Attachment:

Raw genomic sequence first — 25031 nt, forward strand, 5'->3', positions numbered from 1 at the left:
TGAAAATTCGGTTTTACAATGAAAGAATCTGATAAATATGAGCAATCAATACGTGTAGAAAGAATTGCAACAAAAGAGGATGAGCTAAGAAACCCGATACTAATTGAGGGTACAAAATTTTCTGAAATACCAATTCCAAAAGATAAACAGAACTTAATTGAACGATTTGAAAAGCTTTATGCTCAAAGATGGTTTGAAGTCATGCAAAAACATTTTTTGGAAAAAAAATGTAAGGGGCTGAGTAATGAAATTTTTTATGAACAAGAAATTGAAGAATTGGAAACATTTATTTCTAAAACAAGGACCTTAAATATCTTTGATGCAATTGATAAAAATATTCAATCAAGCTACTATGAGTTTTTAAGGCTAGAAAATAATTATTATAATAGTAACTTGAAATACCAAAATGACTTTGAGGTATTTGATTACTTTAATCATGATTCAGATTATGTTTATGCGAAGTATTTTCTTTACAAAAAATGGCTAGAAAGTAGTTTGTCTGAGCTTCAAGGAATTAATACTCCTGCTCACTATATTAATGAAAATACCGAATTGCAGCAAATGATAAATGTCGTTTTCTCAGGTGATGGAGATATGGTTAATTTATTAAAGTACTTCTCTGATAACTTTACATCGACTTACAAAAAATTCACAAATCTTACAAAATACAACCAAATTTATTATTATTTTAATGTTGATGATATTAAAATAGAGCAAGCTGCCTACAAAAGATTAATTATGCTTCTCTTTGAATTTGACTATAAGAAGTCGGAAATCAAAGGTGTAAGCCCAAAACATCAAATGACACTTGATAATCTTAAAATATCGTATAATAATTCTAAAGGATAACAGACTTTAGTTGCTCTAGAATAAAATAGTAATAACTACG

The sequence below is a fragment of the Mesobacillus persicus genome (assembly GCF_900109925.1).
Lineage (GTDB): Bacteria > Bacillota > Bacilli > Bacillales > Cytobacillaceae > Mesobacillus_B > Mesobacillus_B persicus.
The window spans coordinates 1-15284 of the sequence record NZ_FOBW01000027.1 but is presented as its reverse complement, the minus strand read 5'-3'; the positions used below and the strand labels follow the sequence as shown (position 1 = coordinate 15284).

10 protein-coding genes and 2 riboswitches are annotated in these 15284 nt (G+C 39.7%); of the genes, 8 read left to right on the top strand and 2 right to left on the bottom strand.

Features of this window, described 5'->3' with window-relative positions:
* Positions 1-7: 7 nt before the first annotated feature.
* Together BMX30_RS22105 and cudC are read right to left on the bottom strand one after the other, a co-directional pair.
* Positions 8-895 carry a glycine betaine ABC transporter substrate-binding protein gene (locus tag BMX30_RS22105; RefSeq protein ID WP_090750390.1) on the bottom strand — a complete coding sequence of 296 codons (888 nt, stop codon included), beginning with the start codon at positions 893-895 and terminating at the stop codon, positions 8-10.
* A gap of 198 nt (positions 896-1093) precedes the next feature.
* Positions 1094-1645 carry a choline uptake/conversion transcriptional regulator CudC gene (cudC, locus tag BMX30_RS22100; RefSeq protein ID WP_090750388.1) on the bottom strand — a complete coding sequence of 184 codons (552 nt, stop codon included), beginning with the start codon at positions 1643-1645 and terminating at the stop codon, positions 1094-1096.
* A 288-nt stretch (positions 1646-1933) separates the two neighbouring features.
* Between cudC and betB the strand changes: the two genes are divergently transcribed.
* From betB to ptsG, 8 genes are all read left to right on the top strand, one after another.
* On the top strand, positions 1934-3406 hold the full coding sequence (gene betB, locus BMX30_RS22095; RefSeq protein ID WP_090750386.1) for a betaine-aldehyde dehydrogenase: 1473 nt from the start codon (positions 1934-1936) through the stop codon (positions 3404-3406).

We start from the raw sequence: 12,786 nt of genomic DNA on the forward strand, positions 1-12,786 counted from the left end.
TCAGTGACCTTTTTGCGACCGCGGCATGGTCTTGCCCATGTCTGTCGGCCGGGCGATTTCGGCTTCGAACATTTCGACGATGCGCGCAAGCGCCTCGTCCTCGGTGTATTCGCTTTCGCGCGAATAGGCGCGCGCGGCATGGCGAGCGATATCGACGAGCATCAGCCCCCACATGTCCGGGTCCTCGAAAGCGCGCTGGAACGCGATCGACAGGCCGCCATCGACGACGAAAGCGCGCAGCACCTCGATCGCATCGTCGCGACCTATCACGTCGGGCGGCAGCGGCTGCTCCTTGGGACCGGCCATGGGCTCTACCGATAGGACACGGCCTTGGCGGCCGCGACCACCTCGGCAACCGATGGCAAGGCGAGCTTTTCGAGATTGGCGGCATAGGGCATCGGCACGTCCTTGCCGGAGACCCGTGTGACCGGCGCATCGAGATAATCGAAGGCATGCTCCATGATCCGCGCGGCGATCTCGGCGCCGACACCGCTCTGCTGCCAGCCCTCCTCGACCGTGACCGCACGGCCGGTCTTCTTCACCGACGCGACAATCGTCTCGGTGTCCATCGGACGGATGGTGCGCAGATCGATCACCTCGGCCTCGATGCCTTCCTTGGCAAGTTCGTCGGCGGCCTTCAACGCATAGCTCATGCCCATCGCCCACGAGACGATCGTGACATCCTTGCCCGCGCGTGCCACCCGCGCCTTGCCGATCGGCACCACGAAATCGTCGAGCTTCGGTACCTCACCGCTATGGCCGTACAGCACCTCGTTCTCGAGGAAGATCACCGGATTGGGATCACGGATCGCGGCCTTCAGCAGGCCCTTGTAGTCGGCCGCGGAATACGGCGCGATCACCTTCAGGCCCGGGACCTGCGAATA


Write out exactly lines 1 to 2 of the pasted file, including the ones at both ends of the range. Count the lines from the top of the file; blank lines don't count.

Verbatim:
Raw genomic sequence first — 25031 nt, forward strand, 5'->3', positions numbered from 1 at the left:
TGAAAATTCGGTTTTACAATGAAAGAATCTGATAAATATGAGCAATCAATACGTGTAGAAAGAATTGCAACAAAAGAGGATGAGCTAAGAAACCCGATACTAATTGAGGGTACAAAATTTTCTGAAATACCAATTCCAAAAGATAAACAGAACTTAATTGAACGATTTGAAAAGCTTTATGCTCAAAGATGGTTTGAAGTCATGCAAAAACATTTTTTGGAAAAAAAATGTAAGGGGCTGAGTAATGAAATTTTTTATGAACAAGAAATTGAAGAATTGGAAACATTTATTTCTAAAACAAGGACCTTAAATATCTTTGATGCAATTGATAAAAATATTCAATCAAGCTACTATGAGTTTTTAAGGCTAGAAAATAATTATTATAATAGTAACTTGAAATACCAAAATGACTTTGAGGTATTTGATTACTTTAATCATGATTCAGATTATGTTTATGCGAAGTATTTTCTTTACAAAAAATGGCTAGAAAGTAGTTTGTCTGAGCTTCAAGGAATTAATACTCCTGCTCACTATATTAATGAAAATACCGAATTGCAGCAAATGATAAATGTCGTTTTCTCAGGTGATGGAGATATGGTTAATTTATTAAAGTACTTCTCTGATAACTTTACATCGACTTACAAAAAATTCACAAATCTTACAAAATACAACCAAATTTATTATTATTTTAATGTTGATGATATTAAAATAGAGCAAGCTGCCTACAAAAGATTAATTATGCTTCTCTTTGAATTTGACTATAAGAAGTCGGAAATCAAAGGTGTAAGCCCAAAACATCAAATGACACTTGATAATCTTAAAATATCGTATAATAATTCTAAAGGATAACAGACTTTAGTTGCTCTAGAATAAAATAGTAATAACTACG